Above all, the leader. The NPA – or whatever it finally calls itself – is unashamedly a vehicle for the personality and communication skills of the LCR's "spokesman" M. Besancenot. Le petit facteur (the little postman) with the clean-cut looks and jargon-free language was the political revelation of the 2002 and 2007 presidential elections.

In 2007, he won, with 4.1 per cent of the vote in the first round, an election-within-the-election on the left-of-the-left, crushing the once powerful Parti Communiste and two Trotskyist rivals. He is now credited by pollsters with up to 18 per cent of voting preferences – something unheard of for the far left, even in France.

M. Besancenot is in effect, engaged in a kind of political ju-jitsu: trying to overturn the modern, Western world by using the personality and media-driven politics that he and his supporters profess to detest. He is accepted by most French people as a sincere, cheerful working-class boy, a postman with a cause – a kind of "feelgood facteur".

This approach is not entirely popular with some diehard Trots in the old LCR, who accuse M. Besancenot of abandoning serious political "struggle" for a dangerous, careerist escapade. M. Besancenot's rise also terrifies the traditional left-wing "parties of government", the Parti Socialiste and Parti Communiste.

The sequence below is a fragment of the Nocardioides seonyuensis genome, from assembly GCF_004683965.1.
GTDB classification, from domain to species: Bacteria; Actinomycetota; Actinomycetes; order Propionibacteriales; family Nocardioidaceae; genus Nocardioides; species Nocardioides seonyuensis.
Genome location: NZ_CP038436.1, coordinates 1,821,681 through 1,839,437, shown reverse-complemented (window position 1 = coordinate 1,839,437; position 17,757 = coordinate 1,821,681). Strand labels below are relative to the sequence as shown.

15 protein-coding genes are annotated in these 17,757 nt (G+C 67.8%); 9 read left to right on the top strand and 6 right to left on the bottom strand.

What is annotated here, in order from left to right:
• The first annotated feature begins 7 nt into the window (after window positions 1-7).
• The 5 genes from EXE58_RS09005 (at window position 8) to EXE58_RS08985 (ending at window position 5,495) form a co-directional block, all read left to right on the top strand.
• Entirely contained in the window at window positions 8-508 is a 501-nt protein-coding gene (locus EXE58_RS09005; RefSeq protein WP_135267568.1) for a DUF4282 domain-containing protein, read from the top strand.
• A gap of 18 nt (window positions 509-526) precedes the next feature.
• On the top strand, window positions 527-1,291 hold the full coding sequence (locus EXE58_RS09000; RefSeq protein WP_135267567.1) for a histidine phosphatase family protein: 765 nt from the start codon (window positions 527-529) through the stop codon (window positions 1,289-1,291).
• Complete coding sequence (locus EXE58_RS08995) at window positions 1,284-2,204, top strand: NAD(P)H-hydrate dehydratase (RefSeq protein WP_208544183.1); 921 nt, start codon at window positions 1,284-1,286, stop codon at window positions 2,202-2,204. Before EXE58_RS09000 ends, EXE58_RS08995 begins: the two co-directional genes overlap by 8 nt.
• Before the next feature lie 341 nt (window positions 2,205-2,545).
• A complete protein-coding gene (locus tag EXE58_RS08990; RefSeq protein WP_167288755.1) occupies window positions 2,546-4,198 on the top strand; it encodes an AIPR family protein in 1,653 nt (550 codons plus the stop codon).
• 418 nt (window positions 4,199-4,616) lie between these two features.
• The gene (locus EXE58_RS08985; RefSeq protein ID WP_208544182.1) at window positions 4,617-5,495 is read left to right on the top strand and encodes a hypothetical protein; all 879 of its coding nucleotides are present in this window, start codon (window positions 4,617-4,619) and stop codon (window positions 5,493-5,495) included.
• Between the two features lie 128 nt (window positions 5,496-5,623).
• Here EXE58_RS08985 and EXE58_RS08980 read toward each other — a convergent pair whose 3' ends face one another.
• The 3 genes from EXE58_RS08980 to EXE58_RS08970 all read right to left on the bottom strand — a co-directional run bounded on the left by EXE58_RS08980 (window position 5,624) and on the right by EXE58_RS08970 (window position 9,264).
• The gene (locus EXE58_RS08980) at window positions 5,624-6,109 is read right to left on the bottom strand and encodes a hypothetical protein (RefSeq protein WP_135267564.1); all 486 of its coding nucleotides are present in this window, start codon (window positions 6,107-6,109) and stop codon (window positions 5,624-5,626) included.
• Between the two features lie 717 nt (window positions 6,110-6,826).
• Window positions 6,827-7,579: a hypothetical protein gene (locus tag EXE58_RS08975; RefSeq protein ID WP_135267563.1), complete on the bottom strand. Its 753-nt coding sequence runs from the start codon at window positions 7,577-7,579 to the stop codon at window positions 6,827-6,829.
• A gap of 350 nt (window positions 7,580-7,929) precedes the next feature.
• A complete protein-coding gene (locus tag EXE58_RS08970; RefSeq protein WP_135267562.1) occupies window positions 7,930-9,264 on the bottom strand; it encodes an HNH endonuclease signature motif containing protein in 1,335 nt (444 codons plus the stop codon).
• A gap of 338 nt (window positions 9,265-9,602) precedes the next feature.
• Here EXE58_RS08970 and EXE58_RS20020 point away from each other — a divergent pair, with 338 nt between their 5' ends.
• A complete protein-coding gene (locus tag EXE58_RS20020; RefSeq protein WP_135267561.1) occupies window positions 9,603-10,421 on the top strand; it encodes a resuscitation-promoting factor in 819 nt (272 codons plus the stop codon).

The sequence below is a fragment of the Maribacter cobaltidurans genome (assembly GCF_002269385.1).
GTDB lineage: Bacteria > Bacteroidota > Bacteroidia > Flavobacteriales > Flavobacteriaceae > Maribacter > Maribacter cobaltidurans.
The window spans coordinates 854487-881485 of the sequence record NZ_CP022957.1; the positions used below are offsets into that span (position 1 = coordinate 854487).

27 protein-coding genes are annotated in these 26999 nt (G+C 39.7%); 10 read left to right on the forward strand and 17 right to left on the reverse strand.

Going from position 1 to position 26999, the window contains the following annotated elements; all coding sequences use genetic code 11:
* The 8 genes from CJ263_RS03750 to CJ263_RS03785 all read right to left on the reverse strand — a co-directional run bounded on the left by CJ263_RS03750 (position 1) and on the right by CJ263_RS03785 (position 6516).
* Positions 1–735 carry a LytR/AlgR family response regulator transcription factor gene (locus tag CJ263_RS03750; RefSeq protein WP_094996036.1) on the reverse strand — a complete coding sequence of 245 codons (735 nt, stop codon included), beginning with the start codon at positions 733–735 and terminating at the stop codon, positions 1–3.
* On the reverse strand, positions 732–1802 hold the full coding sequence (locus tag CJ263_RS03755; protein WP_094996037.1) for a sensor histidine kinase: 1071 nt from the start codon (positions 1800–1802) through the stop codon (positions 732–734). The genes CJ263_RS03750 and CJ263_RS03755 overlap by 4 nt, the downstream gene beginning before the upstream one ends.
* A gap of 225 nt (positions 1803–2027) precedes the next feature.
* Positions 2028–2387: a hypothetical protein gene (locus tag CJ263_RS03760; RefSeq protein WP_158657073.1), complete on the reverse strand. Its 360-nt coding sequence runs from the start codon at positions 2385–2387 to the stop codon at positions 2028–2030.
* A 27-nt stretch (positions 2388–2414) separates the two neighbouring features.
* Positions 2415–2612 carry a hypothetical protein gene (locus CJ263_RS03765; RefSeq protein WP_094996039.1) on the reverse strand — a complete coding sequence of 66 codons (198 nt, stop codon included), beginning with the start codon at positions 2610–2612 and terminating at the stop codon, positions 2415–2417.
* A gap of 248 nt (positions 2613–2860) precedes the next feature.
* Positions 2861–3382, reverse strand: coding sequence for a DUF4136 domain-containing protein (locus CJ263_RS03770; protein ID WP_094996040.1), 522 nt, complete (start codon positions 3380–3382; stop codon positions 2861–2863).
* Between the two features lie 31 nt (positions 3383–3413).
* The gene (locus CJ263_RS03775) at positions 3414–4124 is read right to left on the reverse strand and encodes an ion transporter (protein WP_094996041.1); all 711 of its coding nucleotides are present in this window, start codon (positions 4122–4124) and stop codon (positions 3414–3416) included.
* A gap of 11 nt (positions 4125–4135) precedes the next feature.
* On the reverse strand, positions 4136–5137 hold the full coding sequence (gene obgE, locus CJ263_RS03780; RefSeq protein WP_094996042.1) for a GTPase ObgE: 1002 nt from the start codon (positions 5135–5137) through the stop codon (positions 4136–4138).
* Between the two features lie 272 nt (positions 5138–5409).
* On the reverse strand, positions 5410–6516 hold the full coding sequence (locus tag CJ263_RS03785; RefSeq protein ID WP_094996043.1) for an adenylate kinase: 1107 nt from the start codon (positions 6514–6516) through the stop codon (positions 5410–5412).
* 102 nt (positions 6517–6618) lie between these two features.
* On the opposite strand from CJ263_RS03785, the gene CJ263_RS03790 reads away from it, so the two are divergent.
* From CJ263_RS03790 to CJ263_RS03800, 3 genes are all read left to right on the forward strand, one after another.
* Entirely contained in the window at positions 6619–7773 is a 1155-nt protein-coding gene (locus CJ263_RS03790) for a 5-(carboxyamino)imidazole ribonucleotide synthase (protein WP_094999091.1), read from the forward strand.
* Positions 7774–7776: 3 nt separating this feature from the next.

He intrigues and amuses – or once amused – President Sarkozy, who sees him as a kind of Jean-Marie Le Pen of the far left. In other words, M. Besancenot could split, rather than crystallise, the opposition to Sarkozyism and make moderate centre-left politics unworkable for years to come.

As the swell of recessionary anger grows, the President, and the French right, are beginning to regard M. Besancenot with less affection. Right-wing internet sites have been full in recent weeks of allegations that M. Besancenot is a fake-proletarian, who has a wealthy wife and secretly lives a luxurious lifestyle.